When an individual obtains his or her driver’s license in South Carolina, that person is not only gaining the privilege to drive, but is also taking on the responsibility of driving safely. This means following the law, putting away cellphones while behind the wheel, and of course refraining from dangerous and illegal actions like drinking while driving.
But a very dangerous–although not illegal–thing that a driver can do is to drive while fatigued. In fact, drowsy driving has been proven to be a risk factor that increases the chances of an accident occurring, yet is something that drivers often do not think twice about.
The truth is, drowsy driving causes serious accidents, some of which leave victims with disabling or permanent injuries. Other times, drowsy driving accidents are fatal. If you or a family member has been involved in a serious motor vehicle accident that was caused by a drowsy driver, our experienced personal injury lawyers at the law offices of Peake & Fowler can guide you through the process of recovering compensation for your damages.
The Dangers of Drowsy Driving
Driving while drowsy is risky business. In fact, drowsy driving is so dangerous that some studies have shown that driving while fatigued can be as dangerous as driving while impaired. In fact, a study published by the AAA Foundation concluded that drivers who sleep fewer than five hours per night increase their risk of being involved in a crash four to five times (when compared to the risk of a driver who has slept for eight hours or more).
Another study, conducted by researchers in Australia, showed that when a person is awake for 18 hours, the level of impairment that occurs is equivalent to that of a BAC (blood alcohol concentration) impairment of .05 percent. When awake for 24 hours without sleep, the BAC impairment equivalent increases to .10 percent.
Drowsy driving is very concerning and dangerous for many reasons, including that sleep deprivation:
- Slows reaction times;
- Impairs judgement and vision;
- Impairs performance; and
- Can have psychological and emotional effects, increasing moodiness and the risk of aggressive driving.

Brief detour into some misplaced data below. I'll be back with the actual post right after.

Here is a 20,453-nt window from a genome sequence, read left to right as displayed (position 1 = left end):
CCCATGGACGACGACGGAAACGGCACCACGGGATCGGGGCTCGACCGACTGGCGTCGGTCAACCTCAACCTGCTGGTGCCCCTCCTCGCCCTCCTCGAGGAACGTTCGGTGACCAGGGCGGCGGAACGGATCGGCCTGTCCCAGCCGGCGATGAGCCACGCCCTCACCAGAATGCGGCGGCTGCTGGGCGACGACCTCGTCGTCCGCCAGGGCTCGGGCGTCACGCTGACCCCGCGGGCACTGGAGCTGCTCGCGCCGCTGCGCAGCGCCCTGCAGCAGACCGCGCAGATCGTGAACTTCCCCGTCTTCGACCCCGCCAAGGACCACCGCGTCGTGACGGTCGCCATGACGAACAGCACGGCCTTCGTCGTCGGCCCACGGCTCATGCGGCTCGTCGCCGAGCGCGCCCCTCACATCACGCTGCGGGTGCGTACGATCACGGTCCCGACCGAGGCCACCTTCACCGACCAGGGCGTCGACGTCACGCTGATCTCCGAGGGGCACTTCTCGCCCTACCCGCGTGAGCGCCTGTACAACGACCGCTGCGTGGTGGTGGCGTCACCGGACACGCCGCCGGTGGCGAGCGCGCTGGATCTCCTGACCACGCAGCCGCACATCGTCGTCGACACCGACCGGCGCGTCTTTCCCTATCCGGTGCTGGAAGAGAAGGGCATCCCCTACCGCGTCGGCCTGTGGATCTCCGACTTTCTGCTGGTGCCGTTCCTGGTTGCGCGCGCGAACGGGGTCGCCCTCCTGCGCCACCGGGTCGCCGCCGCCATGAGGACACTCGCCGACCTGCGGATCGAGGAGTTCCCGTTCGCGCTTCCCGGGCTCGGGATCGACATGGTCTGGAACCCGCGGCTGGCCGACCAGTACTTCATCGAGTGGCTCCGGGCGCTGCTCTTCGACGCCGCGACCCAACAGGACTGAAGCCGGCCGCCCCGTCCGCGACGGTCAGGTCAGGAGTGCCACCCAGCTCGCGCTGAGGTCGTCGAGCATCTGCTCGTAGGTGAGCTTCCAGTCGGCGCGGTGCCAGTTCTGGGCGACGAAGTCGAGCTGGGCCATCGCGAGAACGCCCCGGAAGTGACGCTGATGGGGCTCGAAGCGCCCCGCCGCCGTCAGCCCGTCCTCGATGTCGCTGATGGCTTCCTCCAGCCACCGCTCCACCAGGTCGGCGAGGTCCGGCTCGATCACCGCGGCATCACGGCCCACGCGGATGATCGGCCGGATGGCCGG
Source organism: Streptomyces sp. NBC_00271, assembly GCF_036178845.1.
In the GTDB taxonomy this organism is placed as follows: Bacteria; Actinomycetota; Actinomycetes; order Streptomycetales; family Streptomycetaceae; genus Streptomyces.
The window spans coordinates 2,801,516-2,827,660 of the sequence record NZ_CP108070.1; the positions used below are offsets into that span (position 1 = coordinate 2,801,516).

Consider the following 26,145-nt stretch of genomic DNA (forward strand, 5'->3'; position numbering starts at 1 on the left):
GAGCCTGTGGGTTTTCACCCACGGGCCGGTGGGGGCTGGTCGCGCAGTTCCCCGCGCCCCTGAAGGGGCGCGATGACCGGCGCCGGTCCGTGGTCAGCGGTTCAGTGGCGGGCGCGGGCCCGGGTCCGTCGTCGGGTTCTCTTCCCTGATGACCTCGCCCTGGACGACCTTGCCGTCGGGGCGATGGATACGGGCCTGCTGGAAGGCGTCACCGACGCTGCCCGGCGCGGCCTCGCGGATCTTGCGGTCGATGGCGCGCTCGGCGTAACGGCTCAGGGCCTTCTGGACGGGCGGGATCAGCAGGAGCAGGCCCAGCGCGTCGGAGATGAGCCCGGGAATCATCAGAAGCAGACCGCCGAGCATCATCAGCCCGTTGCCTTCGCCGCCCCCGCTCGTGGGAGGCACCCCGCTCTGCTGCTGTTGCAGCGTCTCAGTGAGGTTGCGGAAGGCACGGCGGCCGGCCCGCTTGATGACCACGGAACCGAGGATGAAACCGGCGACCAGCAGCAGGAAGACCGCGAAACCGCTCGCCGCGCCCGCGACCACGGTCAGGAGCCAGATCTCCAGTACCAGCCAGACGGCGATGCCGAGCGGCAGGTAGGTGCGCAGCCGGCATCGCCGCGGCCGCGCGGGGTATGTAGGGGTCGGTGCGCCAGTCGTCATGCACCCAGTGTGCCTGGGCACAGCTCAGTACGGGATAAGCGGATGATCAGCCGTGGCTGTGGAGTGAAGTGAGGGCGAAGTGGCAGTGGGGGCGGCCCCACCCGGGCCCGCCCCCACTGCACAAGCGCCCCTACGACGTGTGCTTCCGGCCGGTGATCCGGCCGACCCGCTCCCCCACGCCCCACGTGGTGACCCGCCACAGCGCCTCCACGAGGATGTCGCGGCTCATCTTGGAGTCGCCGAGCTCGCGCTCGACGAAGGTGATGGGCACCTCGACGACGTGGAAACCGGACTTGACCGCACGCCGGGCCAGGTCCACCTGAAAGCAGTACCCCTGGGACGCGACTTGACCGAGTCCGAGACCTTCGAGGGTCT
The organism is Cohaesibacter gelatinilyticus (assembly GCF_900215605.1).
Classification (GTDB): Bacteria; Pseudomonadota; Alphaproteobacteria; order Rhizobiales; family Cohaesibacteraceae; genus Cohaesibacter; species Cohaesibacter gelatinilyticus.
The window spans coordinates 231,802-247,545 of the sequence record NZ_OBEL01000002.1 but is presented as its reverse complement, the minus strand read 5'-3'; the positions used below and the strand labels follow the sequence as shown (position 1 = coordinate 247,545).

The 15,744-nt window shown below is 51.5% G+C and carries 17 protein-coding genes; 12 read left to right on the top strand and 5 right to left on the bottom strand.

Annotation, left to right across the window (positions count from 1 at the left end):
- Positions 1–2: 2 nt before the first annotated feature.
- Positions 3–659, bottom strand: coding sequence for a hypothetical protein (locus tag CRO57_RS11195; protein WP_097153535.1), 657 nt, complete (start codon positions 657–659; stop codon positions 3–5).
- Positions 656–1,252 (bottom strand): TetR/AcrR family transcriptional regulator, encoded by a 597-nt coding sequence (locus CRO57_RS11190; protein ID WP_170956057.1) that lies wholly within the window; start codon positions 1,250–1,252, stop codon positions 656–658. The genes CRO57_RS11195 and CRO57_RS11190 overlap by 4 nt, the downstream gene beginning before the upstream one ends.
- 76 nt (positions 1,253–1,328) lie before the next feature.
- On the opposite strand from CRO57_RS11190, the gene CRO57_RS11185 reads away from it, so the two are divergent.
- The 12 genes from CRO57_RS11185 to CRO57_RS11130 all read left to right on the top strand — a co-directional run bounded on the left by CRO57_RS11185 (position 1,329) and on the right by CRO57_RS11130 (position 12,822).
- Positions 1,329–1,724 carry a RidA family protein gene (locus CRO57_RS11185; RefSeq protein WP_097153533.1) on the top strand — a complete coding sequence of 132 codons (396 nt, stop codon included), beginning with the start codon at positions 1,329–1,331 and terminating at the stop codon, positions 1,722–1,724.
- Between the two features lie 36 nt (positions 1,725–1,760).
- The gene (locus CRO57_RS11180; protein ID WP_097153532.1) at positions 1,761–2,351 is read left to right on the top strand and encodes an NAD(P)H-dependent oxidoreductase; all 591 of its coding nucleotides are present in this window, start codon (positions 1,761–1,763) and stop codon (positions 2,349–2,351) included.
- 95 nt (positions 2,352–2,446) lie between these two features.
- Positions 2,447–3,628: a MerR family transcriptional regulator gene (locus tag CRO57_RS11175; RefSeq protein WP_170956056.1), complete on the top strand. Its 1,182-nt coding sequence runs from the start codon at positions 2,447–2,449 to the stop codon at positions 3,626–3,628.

What Can Cause Drowsy Driving?
Drowsy driving, sleepiness, or fatigue can have many underlying causes – not getting enough sleep for a single night is not all that drowsy driving is limited to. Indeed, while too little sleep is definitely an issue, interrupted sleep, chronically failing to get enough sleep, sleep disorders (like sleep apnea), using certain medications that cause drowsiness, using alcohol, and maintaining a schedule that affects circadian rhythm (such as working the graveyard shift) can all cause drowsiness.
You should never operate a vehicle while fatigued. If you have not been sleeping well or feel tired, or have taken a medication–even an over-the-counter-medication–that lists drowsiness as a side effect, you should get a ride from someone else or use public transportation.
Who’s Most at Risk of Driving While Drowsy?
Statistics show that some people are more likely than others to drive while drowsy. These people include:
- Commercial drivers, including the drivers of trucks, buses, and tractor trailers;
- Shift workers, particularly those who work night shifts or long shifts;
- Drivers who use medications that cause sleepiness; and
- Any driver who does not get enough sleep.
Drowsy driving is a huge problem in America. The U.S. Centers for Disease Control and Prevention shares that one out of every 25 adults drivers have reported falling asleep at least once behind the wheel in the past 30 days, and that over the course of a single year, drowsy driving was responsible for 72,000 crashes.
Liability for a Drowsy Driving Crash
Many people think that because drowsy driving is not against the law, if they are involved in a crash that is caused by a drowsy driver’s fault, they have no legal basis to bring forth a claim. However, this is not the case; an action does not have to be illegal to be characterized as negligent.
Negligence is the failure to act with a reasonable degree of care, and is the basis on which most personal injury and car accident claims are filed. Because fatigue impairs judgement and reaction time (and has other effects, as mentioned above), operating a motor vehicle while fatigued can indeed be classified as negligent. This means that if you can prove that your car accident would not have occurred but for the actions of a drowsy driver, you can hold them liable for damages that you suffer.
In order to prove drowsiness and negligence, a thorough investigation may be necessary. Witness testimony, police reports, and any video footage can be essential. Statements from the at-fault driver’s family or doctor regarding the driver’s sleepiness, sleep-inducing medications, or sleep disorder may all prove valuable as well.
Advocating for You After a Drowsy Driving Crash
Unlike things like adverse weather or an animal darting into the road, car accidents that occur as a result of drowsy driving are something that can be prevented. Indeed, a drowsy driving car accident never has to happen – when people are fatigued or impaired, they should not get behind the wheel.
In the event that a drowsy driver does cause a crash and you suffer injuries, our experienced car accident attorneys serving South Carolina know what to do. We will investigate your claim, talk with insurance adjusters, and determine the value of damages you have suffered. If fault is disputed, we can hire experts to help build your claim and add clout to your argument, and we will return to the negotiation table as many times as it takes to get you the settlement you deserve. We are also able to litigate your case in court if we need to.
To learn more about our legal services and steps to take after an accident with a drowsy driver, call our law firm today or send us a brief message with the details of your case using our online form. Consultations with our law firm are free.